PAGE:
Colombia targets “10% to 25%” foreign holdings of TES: Janna
Colombia hopes to increase the amount of local currency debt sold internationally, despite peso depreciation cutting appetite
International investors' holdings of Colombia's
peso-denominated sovereign bonds could increase "meaningfully",
once the country finalizes a change to withholding tax rules,
its public credit director told LatinFinance.
Global TES bonds - sovereign debt denominated in Colombian
pesos but settled in dollars and issued under foreign law -
have become "less attractive" for investors as the dollar has
strengthened, Michel Janna said.
"Some [investors] are reacting to the potential for currency
depreciation, and Colombia is not immune to that," he said. "Of
course we do not discard the instrument. If we see demand then
we'll tap it again."
But he said that clarifying the details of the tax reform
first signaled last year - which cuts withholding tax for
foreign investors from 33% to 14% - could help increase the
international bid for the TES notes. The country clarified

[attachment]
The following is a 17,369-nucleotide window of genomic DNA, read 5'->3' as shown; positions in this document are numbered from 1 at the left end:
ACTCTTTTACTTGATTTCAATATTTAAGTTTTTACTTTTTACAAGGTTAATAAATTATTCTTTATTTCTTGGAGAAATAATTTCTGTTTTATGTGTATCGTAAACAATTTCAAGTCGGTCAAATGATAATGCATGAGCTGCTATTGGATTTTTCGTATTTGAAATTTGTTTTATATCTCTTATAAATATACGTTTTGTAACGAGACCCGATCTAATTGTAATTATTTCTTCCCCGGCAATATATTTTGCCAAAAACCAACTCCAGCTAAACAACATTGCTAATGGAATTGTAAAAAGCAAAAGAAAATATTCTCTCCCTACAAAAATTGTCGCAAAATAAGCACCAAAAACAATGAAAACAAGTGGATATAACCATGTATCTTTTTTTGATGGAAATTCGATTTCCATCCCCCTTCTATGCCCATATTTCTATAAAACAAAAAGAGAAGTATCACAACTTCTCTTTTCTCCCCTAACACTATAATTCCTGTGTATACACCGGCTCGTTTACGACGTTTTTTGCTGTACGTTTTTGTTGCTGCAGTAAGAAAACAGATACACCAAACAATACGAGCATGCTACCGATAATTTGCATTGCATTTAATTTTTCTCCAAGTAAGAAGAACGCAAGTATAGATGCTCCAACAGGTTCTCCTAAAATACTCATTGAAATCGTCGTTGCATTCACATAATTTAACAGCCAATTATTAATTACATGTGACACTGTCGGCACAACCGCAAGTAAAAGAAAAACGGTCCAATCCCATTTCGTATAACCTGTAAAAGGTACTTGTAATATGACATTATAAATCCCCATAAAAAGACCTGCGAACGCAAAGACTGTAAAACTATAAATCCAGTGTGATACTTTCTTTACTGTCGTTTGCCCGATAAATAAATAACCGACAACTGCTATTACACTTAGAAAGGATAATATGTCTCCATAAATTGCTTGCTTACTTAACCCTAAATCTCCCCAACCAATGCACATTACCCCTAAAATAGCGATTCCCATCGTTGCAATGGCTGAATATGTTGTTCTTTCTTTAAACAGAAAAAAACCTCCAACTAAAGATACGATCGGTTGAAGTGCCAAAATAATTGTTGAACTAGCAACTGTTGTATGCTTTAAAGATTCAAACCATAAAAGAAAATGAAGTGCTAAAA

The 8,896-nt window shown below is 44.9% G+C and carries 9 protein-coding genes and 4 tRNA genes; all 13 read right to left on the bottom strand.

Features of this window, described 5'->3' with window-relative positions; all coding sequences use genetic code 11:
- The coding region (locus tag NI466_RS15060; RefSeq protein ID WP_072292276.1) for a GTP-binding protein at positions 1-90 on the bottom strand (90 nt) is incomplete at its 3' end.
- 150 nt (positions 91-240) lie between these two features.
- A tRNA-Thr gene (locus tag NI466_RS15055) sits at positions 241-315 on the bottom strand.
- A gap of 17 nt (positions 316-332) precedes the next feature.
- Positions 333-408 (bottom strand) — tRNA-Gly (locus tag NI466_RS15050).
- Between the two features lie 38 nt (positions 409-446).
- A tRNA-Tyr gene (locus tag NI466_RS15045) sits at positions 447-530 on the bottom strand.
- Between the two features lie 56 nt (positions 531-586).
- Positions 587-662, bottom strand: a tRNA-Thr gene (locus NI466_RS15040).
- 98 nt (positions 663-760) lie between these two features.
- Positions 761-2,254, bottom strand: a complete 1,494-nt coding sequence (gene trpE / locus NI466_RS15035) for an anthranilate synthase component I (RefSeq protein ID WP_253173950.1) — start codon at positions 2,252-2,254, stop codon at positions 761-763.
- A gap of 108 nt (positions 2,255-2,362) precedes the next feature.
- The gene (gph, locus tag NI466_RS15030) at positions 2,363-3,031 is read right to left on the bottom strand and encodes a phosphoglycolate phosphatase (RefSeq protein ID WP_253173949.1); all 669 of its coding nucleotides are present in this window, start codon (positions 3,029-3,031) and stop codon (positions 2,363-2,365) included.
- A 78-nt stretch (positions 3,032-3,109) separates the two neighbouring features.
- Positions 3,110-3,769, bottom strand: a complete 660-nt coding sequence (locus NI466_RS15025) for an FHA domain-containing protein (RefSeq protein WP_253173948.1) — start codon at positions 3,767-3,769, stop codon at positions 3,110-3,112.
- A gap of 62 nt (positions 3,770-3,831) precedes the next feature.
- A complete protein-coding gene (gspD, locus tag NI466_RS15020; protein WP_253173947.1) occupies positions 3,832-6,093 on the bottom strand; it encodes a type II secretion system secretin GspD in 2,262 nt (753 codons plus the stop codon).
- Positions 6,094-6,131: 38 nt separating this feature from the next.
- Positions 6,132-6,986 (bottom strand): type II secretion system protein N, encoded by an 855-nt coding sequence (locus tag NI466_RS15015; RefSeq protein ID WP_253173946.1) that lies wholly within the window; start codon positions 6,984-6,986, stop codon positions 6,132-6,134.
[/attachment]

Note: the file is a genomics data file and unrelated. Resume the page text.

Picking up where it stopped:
details of the tax change earlier this month, classifying the
Seychelles, Hong Kong and the Cayman Islands as tax havens.
Investors in those jurisdictions will be subject to a 25%
withholding tax under the new framework.
"We still see the possibility of a meaningful increase in
foreign investor participation in TES bonds," says Janna, who
became head of public credit earlier this year, replacing
María Fernanda Suárez. "Foreign holders of TES
represented 3% of total holdings of TES. That increased to 7%.
A healthy level could be 10% to 25%."
Colombia covers around three-quarters of its funding needs
in the domestic market, making it more resilient to disruptions
in global markets like that seen in the middle of the year.
"Despite all the volatility, we are well placed. We've
already completed 93% of the 2013 funding program," Janna
The sovereign borrowed $1 billion in January and came back
for $1.6 billion last month. It is still working out its
borrowing plan for 2014. After the pre-funding already done
this year, Janna says the government could look to issue $2
billion assuming conditions are acceptable.